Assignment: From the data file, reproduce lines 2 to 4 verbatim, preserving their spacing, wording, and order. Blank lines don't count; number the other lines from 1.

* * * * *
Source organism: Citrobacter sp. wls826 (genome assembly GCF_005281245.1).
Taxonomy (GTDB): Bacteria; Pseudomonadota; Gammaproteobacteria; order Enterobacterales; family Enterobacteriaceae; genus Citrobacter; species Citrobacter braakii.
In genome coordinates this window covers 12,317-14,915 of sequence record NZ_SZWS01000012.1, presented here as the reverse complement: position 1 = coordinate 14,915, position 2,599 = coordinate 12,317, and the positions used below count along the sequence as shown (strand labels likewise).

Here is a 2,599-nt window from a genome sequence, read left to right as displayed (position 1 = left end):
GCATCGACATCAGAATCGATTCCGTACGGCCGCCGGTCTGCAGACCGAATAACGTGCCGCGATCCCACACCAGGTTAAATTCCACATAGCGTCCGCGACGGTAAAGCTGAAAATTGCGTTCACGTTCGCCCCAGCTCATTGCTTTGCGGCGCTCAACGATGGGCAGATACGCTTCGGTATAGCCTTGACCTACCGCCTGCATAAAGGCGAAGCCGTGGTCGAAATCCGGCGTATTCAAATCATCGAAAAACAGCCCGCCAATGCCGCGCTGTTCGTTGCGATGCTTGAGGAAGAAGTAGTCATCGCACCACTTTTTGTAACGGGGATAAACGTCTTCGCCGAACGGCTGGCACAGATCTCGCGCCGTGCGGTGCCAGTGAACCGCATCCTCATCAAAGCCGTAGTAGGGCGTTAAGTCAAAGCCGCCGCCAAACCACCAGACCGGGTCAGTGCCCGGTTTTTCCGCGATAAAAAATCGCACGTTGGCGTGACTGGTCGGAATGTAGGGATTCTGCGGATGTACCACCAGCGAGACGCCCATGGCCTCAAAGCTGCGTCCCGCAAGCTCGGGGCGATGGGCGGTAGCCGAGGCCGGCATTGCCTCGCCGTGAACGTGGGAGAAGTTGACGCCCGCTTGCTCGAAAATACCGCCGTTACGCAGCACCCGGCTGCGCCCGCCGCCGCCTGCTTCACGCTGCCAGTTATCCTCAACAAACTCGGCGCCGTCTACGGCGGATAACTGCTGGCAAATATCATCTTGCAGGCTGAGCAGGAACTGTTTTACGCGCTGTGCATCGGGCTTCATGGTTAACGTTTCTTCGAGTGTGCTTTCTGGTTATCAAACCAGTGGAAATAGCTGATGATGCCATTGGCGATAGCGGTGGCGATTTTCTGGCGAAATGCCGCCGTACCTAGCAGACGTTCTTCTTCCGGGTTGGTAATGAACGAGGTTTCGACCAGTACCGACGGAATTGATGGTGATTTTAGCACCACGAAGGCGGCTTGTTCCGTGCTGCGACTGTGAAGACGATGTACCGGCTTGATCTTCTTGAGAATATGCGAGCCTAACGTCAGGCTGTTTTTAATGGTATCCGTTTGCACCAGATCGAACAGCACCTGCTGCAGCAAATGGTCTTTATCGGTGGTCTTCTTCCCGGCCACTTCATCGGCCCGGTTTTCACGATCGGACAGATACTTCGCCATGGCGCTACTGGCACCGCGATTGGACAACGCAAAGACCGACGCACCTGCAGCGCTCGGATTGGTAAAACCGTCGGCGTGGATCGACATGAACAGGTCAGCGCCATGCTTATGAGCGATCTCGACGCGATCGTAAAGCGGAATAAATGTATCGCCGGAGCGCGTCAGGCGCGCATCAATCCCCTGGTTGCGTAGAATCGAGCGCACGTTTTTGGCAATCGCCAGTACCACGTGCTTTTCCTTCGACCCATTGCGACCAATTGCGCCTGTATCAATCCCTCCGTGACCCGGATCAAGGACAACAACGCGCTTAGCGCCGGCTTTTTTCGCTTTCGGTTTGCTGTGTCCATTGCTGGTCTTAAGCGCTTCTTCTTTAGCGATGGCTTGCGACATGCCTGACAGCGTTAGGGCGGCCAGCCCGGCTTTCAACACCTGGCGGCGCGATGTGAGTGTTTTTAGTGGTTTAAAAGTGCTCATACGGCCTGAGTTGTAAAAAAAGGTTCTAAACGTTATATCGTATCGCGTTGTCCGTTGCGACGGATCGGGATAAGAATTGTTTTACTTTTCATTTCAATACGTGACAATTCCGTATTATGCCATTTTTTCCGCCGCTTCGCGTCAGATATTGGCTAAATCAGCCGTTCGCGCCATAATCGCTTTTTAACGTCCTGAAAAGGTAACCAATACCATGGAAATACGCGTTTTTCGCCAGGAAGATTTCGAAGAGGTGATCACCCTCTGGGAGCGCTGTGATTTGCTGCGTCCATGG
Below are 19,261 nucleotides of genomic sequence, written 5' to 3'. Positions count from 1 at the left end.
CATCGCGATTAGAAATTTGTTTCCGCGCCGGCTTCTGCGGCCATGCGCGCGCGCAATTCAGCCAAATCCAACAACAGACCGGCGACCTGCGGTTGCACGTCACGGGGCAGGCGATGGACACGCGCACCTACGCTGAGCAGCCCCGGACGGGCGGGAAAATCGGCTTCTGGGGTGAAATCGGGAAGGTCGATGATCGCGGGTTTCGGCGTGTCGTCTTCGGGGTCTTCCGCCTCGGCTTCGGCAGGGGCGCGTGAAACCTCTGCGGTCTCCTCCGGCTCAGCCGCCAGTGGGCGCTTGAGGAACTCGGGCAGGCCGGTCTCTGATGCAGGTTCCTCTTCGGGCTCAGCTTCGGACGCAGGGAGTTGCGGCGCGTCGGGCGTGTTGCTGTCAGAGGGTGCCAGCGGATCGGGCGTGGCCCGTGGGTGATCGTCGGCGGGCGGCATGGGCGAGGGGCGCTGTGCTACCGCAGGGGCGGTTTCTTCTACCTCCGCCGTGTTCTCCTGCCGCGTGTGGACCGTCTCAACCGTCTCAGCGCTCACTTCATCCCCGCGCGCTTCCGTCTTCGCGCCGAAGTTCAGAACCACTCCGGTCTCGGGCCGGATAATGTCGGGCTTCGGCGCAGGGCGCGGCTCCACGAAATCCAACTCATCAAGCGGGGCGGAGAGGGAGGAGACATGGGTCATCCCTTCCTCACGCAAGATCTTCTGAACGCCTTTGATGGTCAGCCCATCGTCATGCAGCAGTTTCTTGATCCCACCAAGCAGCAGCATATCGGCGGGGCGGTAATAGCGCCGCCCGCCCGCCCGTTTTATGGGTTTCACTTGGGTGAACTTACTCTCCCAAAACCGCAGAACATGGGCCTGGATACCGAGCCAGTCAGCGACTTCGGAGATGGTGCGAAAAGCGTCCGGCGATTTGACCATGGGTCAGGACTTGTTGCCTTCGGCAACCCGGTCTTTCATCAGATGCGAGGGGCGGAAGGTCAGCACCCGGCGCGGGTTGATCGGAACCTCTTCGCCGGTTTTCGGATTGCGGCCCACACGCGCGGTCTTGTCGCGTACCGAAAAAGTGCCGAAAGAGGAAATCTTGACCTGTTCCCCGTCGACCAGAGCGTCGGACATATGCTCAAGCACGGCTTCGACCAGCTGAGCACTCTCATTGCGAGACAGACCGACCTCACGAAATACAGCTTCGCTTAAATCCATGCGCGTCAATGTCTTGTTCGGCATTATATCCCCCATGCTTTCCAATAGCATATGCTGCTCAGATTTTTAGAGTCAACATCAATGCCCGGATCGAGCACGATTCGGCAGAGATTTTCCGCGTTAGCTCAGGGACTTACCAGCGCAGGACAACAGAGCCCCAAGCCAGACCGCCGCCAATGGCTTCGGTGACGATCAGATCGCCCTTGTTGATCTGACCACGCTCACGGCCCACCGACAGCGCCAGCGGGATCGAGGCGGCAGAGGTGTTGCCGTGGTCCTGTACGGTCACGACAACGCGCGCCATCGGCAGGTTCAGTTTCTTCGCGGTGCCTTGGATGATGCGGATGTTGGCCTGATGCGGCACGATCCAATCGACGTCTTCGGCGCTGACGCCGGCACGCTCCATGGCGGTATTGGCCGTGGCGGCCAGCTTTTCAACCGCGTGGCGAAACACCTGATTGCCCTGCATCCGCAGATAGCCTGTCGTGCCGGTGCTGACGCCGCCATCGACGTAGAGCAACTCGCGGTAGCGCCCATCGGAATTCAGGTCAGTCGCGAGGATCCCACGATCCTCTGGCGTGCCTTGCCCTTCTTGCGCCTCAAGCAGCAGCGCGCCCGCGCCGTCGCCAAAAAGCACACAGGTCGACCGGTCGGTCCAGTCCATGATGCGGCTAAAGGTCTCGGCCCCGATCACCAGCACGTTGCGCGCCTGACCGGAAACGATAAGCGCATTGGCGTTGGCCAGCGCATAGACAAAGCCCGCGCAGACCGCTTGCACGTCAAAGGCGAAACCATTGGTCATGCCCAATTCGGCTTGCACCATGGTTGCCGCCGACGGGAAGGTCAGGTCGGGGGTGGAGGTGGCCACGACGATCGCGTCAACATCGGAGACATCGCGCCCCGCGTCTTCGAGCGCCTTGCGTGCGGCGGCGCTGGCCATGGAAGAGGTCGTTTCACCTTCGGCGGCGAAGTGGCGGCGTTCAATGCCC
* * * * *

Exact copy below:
Taxonomy (GTDB): Bacteria; Pseudomonadota; Gammaproteobacteria; order Enterobacterales; family Enterobacteriaceae; genus Citrobacter; species Citrobacter braakii.
In genome coordinates this window covers 12,317-14,915 of sequence record NZ_SZWS01000012.1, presented here as the reverse complement: position 1 = coordinate 14,915, position 2,599 = coordinate 12,317, and the positions used below count along the sequence as shown (strand labels likewise).

Here is a 2,599-nt window from a genome sequence, read left to right as displayed (position 1 = left end):